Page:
Tuesday, March 22, 2005

Moral Ambiguity

How does one explain a good man doing bad things or a bad man doing good things? Well we get a hint of that from Dennis Prager today in a column in which he exonerates both Clarence Thomas and Bill Bennett.
I note this because it brings home a point that is often lost on most people -- religious or secular, conservative or liberal -- that human beings all have what I call moral bank accounts. Just like a real bank account into which we make monetary deposits and from which we make monetary withdrawals, we make moral deposits into and moral withdrawals from our moral bank accounts based on the actions we engage in during our lifetime.

Now, of course, some people make so many withdrawals -- Hitler, for example -- that no imaginable good act they can do will seriously change the balance from extremely negative to positive. But most people need to be assessed based on this bank account analogy. I first came up with this idea when Clarence Thomas was accused by Anita Hill and the Democratic Party of sexual harassment. Needless to say, no one knew for sure which party was telling the truth. But I made the argument on my radio show that given all the good Thomas had done, given the absence of indications of him ever acting indecently toward women employees, his moral bank account was, to the best our knowledge, quite in the black.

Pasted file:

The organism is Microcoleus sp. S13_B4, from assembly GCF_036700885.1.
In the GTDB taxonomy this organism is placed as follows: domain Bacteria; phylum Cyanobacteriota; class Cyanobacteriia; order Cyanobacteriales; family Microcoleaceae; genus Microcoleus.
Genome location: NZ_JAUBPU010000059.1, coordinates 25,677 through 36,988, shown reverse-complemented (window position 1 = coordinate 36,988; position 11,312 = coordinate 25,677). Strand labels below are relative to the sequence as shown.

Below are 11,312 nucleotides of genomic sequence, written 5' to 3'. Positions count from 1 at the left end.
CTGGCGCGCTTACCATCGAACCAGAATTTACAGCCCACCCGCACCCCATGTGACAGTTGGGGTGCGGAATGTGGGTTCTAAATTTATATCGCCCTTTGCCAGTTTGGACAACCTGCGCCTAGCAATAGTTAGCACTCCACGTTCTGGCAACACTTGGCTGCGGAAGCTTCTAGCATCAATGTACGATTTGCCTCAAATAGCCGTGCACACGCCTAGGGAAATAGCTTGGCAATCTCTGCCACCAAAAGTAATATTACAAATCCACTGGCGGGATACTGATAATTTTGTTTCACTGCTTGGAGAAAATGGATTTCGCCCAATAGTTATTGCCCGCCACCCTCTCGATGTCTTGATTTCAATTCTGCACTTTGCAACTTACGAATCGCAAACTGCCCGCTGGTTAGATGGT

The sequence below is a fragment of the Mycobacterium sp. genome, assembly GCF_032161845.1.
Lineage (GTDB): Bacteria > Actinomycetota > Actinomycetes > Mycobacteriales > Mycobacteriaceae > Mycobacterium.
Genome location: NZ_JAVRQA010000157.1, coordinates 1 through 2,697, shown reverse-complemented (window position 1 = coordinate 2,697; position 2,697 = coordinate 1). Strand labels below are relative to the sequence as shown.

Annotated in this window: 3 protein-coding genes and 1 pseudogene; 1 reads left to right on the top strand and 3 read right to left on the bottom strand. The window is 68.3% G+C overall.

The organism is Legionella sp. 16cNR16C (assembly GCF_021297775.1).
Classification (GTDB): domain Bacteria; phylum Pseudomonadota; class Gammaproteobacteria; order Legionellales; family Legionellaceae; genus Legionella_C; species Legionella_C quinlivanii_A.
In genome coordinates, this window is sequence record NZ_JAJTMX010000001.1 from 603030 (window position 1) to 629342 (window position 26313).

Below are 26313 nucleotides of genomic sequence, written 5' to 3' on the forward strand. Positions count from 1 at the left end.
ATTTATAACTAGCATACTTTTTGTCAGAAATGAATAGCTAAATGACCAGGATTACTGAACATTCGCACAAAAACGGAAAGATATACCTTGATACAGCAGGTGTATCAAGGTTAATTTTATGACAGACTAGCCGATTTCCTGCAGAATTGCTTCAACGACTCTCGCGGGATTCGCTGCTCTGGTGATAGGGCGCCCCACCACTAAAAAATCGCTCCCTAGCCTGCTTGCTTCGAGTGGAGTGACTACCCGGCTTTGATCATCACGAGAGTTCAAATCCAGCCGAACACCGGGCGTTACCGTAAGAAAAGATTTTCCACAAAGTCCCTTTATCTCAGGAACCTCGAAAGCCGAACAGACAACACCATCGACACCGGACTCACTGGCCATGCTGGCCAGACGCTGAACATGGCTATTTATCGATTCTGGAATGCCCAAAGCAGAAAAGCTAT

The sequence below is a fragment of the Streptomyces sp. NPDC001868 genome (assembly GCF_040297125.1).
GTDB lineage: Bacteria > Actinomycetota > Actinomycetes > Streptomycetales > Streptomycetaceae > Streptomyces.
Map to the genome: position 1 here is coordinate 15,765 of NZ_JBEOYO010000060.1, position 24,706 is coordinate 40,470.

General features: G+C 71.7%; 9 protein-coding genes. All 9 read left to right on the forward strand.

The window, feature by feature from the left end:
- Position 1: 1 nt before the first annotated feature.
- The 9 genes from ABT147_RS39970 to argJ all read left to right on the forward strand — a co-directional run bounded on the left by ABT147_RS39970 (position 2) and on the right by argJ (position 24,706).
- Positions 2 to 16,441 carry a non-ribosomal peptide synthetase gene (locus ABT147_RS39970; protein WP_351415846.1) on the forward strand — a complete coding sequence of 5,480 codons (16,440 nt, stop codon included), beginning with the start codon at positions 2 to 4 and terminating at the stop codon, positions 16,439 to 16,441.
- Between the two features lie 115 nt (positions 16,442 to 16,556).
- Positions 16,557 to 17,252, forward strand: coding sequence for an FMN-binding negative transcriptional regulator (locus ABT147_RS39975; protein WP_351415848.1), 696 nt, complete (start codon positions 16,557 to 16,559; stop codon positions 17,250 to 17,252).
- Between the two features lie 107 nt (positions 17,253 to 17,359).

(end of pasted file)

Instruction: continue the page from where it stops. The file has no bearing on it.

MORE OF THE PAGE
Fair enough. And truthfully, something I can see some value in.

But I sense that this sort of logic only applies to generally good people, and, as the old saying goes, no liberals need apply. This is Dennis Prager, after all, who has written in support of a second civil war (between Liberals and Conservatives). Both of his examples are about prominent conservatives, and I seriously question whether he'd extend the same generosity to a Al Gore or a John Kerry.

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